Imagine how Marko Dano must feel, being traded twice before even playing a full NHL season. One could forgive him if he felt mildly offended.
Dano, a 21-year-old Slovakian and a former 1st round draft pick of the Columbus Blue Jackets, hadn’t even played 40 games for the team that drafted him before they were shipping him off to Chicago for Brandon Saad. He then played all of 13 games for Chicago before they too told him to pack his bags and sent him to the Winnipeg Jets.
It’s not as if Dano was traded for bags of pucks or a single dollar as Kris Draper famously was but even if he was traded for Jets captain Andrew Ladd and a future star contributing in the present in Saad, it’s hard to imagine him not feeling a little slighted. If his first few weeks in a Winnipeg Jets uniform are any indication, Dano is taking that rejection the way many hockey players seem to: as motivation to work harder.
Determination and mental strength are virtues so common among NHL players that they’re basically expected of them at this point, so nobody should be surprised that Dano appears to have adopted the mentality of make-them-sorry-they-traded-me. That said, it’s encouraging to see nonetheless. The Jets gave up a big part of their present to land Dano, so the hope is he will become a big part of their future. There was an adjustment period, as is to be expected, but it seems to be passing now.
After going five games without a point after joining #NHLJets Marko Dano has two goals, four points in his past four games
— Ken Wiebe (@WiebeSunSports) March 15, 2016
To be clear, the Jets do not expect Dano to replace Ladd, who twice led the team in points and was among the team’s most consistent forwards in every zone. What they do expect is that he shows them something that makes giving their captain to a Stanley Cup contender a little more bearable.
With five points in ten games so far, Dano’s job is far from complete, but it’s off to a promising start.
Another Hurdle to Leap
Exceeding expectations is what Dano seemingly does best. Going as far back as his draft year, he’s been an underdog. At the beginning of his draft season, Dano wasn’t really on anyone’s radar, and his eventual first round selection would’ve come as a huge surprise to scouts in November of 2012. Then the World Juniors rolled around, and Dano forcibly adjusted everyone’s radar to get himself on it.
Dano put up four goals and nine points in just six games as an underage player, and suddenly he was in the conversation as a top prospect. When Columbus took a flyer on him with their third of three first round picks that year, 27th overall, nobody was really shocked. For one thing, teams with three first rounders have every right and every reason to swing for the fences with the third pick (a philosophy the Boston Bruins took to heart with all three of their picks last year). For another, Dano’s performance at the WJC had made teams take notice of his play with the KHL’s Slovan Bratislava.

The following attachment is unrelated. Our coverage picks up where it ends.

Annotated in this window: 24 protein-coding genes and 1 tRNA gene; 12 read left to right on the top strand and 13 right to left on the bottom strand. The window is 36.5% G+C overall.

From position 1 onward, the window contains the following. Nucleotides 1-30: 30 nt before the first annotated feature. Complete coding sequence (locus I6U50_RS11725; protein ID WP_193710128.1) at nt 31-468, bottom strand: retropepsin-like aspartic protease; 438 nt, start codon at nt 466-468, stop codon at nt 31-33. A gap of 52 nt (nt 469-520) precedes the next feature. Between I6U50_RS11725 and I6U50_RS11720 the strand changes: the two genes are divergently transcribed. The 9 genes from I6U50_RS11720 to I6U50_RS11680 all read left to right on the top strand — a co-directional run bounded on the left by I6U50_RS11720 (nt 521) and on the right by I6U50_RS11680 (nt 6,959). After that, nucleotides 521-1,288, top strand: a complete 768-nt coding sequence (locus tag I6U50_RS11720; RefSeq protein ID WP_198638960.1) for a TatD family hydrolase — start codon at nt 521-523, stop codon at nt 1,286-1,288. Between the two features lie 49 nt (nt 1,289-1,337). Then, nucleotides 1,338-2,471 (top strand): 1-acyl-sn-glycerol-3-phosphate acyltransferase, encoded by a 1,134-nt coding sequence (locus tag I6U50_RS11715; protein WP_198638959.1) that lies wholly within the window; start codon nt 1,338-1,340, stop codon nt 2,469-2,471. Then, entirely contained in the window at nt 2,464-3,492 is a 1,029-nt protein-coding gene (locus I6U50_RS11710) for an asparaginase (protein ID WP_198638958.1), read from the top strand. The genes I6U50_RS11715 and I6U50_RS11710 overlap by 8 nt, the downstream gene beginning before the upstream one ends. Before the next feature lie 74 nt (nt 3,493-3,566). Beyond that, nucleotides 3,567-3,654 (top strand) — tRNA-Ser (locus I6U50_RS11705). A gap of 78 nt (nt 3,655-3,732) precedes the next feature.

For those curious, the Blue Jackets’ other two picks in that draft were Kerby Rychel and Alexander Wennberg. Rychel has reportedly asked for a trade out of Columbus after having had no success becoming an NHL regular despite strong AHL numbers, while Wennberg has played 125 games for the Jackets so far, and has had moderate success. It’s worth noting that Dano outscored him in 2014-15 with 21 points in just 35 games, 33 fewer games than Wennberg himself played.
What a coup for Winnipeg to get Marko Dano back for Andrew Ladd. Gonna be a special player.
— Daniel J. Friedman (@DanJFriedman) March 11, 2016
It’s far too early to say whether Dano will end up being the best of those three first rounders, and right now even money is on all three being good NHL players one day, even if right now it looks like only Wennberg will do so in a Columbus uniform. All that can be said definitely at this point is that Dano has all the skills to be a big part of the Jets’ future. He’s solid defensively, willing to go to the dirty areas to score goals, and likes to play a gritty, at times agitating style.
Again, Dano is not Ladd’s replacement. And I know it’s hard for Jets fans to be up on anything right now (not for want of trying on my part) but Dano does represent a step forward for the future.
A future that is blindingly bright and getting closer by the day is a good reward for all the Jets have been through this year. Someday that future hope is going to have to translate into something, and Dano is going to be a big part of it when it does. After all, he’s no stranger to beating the odds.